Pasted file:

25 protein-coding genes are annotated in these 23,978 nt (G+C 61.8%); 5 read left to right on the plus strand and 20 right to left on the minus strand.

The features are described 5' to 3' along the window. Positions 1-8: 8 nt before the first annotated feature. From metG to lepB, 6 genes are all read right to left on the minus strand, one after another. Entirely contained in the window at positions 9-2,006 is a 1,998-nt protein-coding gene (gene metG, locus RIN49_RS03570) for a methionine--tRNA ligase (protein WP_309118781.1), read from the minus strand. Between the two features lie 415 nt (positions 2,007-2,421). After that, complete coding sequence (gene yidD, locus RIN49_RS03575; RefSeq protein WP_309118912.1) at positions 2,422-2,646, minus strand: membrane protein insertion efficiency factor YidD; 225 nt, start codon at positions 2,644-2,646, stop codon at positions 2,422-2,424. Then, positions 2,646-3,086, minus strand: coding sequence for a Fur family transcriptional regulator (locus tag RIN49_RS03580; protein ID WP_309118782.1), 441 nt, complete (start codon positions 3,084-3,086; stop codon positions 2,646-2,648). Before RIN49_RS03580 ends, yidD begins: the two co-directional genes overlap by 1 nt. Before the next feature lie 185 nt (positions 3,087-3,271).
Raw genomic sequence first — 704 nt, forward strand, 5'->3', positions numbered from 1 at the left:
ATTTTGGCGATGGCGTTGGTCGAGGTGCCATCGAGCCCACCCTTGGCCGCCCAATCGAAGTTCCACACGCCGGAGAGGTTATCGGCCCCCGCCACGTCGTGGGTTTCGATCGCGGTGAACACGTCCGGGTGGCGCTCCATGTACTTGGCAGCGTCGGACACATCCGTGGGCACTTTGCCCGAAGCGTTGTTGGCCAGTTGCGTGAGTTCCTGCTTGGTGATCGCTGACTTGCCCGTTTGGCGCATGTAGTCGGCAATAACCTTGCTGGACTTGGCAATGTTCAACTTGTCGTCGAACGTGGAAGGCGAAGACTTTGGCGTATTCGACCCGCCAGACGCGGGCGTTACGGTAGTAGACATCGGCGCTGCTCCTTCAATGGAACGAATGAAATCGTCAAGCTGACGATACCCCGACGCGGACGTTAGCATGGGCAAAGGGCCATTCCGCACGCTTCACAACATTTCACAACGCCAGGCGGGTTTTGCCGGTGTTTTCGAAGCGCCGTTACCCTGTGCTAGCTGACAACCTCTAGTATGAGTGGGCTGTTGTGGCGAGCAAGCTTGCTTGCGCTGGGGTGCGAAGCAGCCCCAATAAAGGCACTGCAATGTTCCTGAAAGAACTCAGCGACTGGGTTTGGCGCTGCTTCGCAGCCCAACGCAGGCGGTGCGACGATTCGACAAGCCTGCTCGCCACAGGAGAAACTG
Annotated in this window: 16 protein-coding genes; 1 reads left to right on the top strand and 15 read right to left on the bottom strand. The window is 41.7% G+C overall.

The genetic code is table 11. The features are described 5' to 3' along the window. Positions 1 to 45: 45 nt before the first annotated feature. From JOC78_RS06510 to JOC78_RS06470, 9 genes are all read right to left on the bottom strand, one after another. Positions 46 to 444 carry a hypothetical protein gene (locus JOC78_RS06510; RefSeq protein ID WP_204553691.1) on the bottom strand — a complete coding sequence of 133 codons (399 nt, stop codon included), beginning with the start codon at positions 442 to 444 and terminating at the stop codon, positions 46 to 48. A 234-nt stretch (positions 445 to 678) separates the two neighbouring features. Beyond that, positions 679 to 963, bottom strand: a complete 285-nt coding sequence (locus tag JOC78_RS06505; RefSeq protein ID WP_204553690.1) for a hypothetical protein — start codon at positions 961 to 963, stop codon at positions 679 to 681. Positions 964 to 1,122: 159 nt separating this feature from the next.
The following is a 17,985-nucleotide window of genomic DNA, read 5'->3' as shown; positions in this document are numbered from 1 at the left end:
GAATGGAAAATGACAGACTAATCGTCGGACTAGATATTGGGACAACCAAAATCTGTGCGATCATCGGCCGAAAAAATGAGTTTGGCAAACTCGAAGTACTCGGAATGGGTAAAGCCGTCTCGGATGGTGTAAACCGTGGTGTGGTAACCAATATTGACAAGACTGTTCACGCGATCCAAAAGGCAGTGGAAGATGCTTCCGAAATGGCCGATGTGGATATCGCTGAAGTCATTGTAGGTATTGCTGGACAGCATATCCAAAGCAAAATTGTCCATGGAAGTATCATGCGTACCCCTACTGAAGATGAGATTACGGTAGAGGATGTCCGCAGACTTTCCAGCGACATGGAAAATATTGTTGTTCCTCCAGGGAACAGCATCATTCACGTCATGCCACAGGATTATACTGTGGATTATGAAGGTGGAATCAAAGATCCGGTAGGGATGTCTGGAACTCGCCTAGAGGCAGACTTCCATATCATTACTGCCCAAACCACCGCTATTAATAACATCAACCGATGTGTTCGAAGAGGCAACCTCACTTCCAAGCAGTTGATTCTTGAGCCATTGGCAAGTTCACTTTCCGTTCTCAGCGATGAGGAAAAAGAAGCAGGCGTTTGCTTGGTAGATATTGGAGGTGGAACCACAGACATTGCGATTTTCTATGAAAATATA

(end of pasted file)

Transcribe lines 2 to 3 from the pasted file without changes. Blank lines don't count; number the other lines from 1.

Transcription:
The features are described 5' to 3' along the window. Positions 1-8: 8 nt before the first annotated feature. From metG to lepB, 6 genes are all read right to left on the minus strand, one after another. Entirely contained in the window at positions 9-2,006 is a 1,998-nt protein-coding gene (gene metG, locus RIN49_RS03570) for a methionine--tRNA ligase (protein WP_309118781.1), read from the minus strand. Between the two features lie 415 nt (positions 2,007-2,421). After that, complete coding sequence (gene yidD, locus RIN49_RS03575; RefSeq protein WP_309118912.1) at positions 2,422-2,646, minus strand: membrane protein insertion efficiency factor YidD; 225 nt, start codon at positions 2,644-2,646, stop codon at positions 2,422-2,424. Then, positions 2,646-3,086, minus strand: coding sequence for a Fur family transcriptional regulator (locus tag RIN49_RS03580; protein ID WP_309118782.1), 441 nt, complete (start codon positions 3,084-3,086; stop codon positions 2,646-2,648). Before RIN49_RS03580 ends, yidD begins: the two co-directional genes overlap by 1 nt. Before the next feature lie 185 nt (positions 3,087-3,271).
Raw genomic sequence first — 704 nt, forward strand, 5'->3', positions numbered from 1 at the left: